“I didn’t know anything about brain cancer at the time, and I just thought that was it. It was a death sentence once that was diagnosed. That was the beginning of the end for me. So it was really tough.”
Hosam underwent surgery to remove part of the tumour, which doctors identified as a malignant lesion, a rare form of cancer. Following the operation, he underwent radiotherapy, however a few years later the cancer had spread to his shoulder. Hosam underwent another round of successful radiation therapy before doctors discovered the lesions had returned to his brain. In 2014, he successfully underwent surgery to remove them.
Shortly afterwards Hosam suffered from SMART syndrome, a rare complication of radiotherapy that causes stroke-like symptoms in its sufferers.
“I lost vision in my right side. I had complete blank cognitive decay. I couldn’t read. I didn’t know the names of my kids. I didn’t know where I was. You know, it was just horrible. Of all the things that happened, that was probably the scariest.”
Doctors were able to manage Hosam’s condition and following six months of rehab he was preparing to return to work when a routine CT scan identified that the cancer had spread to his lungs.
Hosam’s doctor recommended him to Garvan’s Molecular Screening and Therapeutics (MoST) trial – which is part of their ground-breaking Australian Genomic Cancer Medicine Program (AGCMP), with the hopes of finding a mutation that could be targeted.
Luckily, a genetic screening test – part of the trial’s core program – identified a rare mutation that has given Hosam another chance at treatment.
Groundbreaking and life-changing
The AGCMP will soon rollout to 8 hospitals and 3 institutes across Australia, enabling Australians access to potentially life changing clinical trials.
The program, developed at the Garvan Institute of Medical Research, matches therapies to patients with rare and uncommon cancers on the basis of their unique genetic information. It is hoped that by treating cancers at this individual level they can provide patients who have exhausted all treatment options a second chance.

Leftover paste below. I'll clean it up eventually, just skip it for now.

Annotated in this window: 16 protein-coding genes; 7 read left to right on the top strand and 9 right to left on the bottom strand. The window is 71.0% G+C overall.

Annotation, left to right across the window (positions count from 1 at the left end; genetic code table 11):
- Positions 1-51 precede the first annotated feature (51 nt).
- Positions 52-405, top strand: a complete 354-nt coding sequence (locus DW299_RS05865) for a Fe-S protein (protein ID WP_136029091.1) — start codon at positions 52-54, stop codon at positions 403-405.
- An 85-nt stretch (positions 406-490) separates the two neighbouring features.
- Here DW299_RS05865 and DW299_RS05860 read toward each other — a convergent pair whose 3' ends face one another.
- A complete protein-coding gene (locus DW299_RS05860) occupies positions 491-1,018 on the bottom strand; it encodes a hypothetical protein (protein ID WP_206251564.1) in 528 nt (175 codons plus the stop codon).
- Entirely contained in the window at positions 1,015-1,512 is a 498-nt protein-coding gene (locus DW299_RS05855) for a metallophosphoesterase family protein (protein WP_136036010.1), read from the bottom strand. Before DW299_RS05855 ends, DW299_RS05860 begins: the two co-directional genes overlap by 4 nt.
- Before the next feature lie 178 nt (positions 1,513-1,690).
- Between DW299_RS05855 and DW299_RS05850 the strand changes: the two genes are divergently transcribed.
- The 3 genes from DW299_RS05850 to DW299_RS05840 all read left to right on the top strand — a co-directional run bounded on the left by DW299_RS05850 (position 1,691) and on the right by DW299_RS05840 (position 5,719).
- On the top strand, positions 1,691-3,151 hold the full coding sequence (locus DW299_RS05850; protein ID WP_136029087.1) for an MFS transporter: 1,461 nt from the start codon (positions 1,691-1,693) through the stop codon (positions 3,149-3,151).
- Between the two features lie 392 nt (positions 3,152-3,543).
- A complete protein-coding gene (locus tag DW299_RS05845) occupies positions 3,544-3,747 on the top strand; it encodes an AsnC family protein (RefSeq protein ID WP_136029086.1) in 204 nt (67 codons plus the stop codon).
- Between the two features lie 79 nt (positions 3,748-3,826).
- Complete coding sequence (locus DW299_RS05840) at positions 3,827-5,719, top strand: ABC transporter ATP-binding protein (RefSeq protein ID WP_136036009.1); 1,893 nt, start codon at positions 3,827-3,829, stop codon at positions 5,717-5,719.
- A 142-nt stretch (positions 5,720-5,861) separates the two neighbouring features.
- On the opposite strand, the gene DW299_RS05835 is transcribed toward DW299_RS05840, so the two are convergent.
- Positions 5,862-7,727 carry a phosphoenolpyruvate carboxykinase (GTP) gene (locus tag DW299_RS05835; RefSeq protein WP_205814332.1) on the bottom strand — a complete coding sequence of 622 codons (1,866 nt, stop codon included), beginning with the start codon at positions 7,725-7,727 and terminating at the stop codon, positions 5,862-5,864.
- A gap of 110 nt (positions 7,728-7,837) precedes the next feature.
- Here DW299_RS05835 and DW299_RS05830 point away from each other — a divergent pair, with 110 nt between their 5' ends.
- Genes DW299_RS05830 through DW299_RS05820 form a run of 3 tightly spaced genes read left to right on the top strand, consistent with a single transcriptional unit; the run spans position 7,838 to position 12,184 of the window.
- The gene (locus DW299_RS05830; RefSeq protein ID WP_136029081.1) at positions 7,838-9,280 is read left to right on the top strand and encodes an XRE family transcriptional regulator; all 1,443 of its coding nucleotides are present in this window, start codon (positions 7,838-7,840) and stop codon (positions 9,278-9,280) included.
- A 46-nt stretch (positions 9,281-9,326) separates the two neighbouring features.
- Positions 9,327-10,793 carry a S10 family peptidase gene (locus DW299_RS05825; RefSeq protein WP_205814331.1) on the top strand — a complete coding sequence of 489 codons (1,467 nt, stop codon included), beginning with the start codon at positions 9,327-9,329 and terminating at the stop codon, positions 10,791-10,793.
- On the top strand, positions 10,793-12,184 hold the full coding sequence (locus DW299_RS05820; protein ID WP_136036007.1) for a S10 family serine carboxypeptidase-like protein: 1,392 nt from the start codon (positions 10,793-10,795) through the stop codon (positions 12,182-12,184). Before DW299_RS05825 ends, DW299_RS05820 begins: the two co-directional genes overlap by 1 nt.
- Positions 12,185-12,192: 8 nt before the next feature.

Through its MoST clinical trials, the AGCMP compares the genome of each patient – their entire DNA – with the genome of the patient’s tumour to discern the underlying cause of their cancer and target treatment accordingly.
Vodafone Foundation is committed to helping Garvan power ground-breaking genomic cancer research, and has joined the AGCMP as its flagship corporate partner.
A local solution, with world-first results
Hosam, who resides in Perth, was able to access treatment through a research institute in his home state, avoiding monthly journeys to Sydney and making treatment even more accessible for those who need it. There is still a long journey ahead for Hosam, however he remains hopeful.
“The relief of it all. When you’ve been given an option, you’ve been given hope. They’re already working on drugs on the second stage… Things are happening so quickly now that there’s all these answers, it’s great. I’m on the drug now and hopefully it’ll create long-term benefits. But if it gives me a couple of years, then at least there’ll be another set of drugs that we can move onto.”
The AGCMP provides more than treatment options: it also provides hope to people like Hosam and the more than 52,000 people diagnosed with rare and uncommon cancers every year.
Simply download the DreamLab app, and join thousands of Dreamers, worldwide, who are fast-tracking cancer research, all while they sleep.
DreamLab Terms and conditions: A compatible handset is required. Downloading DreamLab will consume data. Once downloaded, DreamLab can be used when your device (i) is connected to a charging source and (ii) has mobile network or WiFi connectivity. Mobile data to use DreamLab is free for Vodafone Australia customers on the Vodafone Australia network. Roaming incurs international rates.
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